This is a great question and I'm glad for the research you've already done on the topic!
The reason we didn't include Latent Class MNL as a capability within the ACBC software is that the prevalence of respondents sorting concepts into the "possibility" vs. "not a possibility" bucket from the Screener section is captured in the "None" parameter, and this could very significantly drive the Latent Class MNL segmentation. You might find segments that were strongly influenced by "yeah-saying" bias, or the propensity to be agreeable in the screening section. We didn't want this.
However, I strongly recommend using the normalized (to Zero-Centered Diffs) ACBC utilities (not including the None parameter) in latent class clustering or K-means, or Sawtooth Software's CCEA system for cluster ensemble analysis.
In other words, you run HB and take the zero-centered diffs normalized utilities. Delete the column for the "None" utility; but submit all the other part-worth utilities to the k-means clustering, CCEA ensemble clustering, or latent class clustering algorithm. By the way, Sawtooth Software does not offer latent class clustering software (but Latent Gold software does).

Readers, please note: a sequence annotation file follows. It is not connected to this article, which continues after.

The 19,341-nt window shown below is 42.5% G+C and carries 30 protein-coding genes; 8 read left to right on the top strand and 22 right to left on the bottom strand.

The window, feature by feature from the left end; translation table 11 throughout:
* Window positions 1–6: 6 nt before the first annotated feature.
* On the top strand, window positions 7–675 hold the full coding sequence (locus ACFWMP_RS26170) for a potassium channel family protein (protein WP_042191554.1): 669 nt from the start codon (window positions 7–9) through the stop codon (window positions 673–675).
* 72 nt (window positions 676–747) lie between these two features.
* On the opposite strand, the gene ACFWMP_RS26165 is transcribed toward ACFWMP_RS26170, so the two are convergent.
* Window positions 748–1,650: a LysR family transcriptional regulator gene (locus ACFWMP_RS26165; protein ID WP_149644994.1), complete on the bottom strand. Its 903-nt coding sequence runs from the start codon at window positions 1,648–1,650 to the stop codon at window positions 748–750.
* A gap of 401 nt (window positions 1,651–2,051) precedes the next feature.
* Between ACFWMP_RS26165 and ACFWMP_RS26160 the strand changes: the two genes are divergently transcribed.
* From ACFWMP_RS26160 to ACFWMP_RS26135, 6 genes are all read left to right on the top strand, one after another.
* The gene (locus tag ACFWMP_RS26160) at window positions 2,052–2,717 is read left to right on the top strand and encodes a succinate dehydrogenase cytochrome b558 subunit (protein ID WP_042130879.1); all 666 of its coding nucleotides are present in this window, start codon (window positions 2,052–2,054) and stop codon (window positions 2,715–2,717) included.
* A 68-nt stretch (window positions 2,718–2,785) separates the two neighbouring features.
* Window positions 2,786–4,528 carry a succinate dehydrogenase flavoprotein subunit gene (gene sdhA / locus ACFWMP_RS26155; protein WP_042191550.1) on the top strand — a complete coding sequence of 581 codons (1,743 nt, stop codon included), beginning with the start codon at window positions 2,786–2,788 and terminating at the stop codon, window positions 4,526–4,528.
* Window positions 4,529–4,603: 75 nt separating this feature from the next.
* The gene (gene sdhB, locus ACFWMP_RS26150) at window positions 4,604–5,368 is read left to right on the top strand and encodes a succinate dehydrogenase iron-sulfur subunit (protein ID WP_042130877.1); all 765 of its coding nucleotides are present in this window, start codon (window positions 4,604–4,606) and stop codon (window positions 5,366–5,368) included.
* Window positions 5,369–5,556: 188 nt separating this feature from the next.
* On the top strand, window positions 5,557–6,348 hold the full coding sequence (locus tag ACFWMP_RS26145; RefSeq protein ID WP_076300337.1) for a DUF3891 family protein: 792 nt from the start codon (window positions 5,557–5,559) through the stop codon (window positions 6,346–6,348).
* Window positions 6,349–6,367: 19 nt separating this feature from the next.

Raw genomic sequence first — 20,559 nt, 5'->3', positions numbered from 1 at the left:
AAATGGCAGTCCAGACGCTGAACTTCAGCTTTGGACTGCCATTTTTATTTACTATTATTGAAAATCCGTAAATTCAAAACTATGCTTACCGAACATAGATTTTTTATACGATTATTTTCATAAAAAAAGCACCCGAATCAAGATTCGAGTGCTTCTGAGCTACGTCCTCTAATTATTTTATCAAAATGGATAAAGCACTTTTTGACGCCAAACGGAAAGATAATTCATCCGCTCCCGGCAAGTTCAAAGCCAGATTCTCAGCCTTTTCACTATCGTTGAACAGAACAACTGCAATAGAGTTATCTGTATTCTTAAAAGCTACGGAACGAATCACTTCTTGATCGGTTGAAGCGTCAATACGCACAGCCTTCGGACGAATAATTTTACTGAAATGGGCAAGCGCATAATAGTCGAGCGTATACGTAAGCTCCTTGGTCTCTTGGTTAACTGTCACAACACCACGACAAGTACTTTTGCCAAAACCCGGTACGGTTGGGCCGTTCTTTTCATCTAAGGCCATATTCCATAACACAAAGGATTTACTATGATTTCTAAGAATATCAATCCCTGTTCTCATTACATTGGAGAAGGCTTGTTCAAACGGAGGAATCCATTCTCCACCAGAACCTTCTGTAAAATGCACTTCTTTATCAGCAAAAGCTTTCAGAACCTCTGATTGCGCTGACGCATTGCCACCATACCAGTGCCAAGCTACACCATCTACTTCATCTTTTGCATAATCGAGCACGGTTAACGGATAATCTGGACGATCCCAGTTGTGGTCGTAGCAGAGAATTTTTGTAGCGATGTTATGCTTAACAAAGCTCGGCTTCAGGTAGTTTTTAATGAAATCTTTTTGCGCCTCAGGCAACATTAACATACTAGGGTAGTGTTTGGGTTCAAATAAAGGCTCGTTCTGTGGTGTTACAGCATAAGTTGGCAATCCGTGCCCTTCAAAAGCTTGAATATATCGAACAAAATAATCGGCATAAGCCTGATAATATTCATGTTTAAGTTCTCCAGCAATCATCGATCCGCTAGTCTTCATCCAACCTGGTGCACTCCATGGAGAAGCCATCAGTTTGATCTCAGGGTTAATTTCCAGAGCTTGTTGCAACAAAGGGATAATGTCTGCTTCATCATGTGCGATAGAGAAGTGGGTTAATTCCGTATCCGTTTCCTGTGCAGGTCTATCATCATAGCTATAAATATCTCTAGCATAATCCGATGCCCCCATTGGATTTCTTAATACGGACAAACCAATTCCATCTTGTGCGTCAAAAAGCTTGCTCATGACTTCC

Again, to clarify: Sawtooth Software offers Latent Class MNL for CBC and MaxDiff. Latent Class MNL is not available for ACBC within our software. Latent Class MNL is a procedure for estimating part-worth utilities while simultaneously detecting segments. Latent Class clustering is used when you just have basis variables but no dependent variable (e.g., normalized part-worth utilities are the basis variables).
Hope this helps!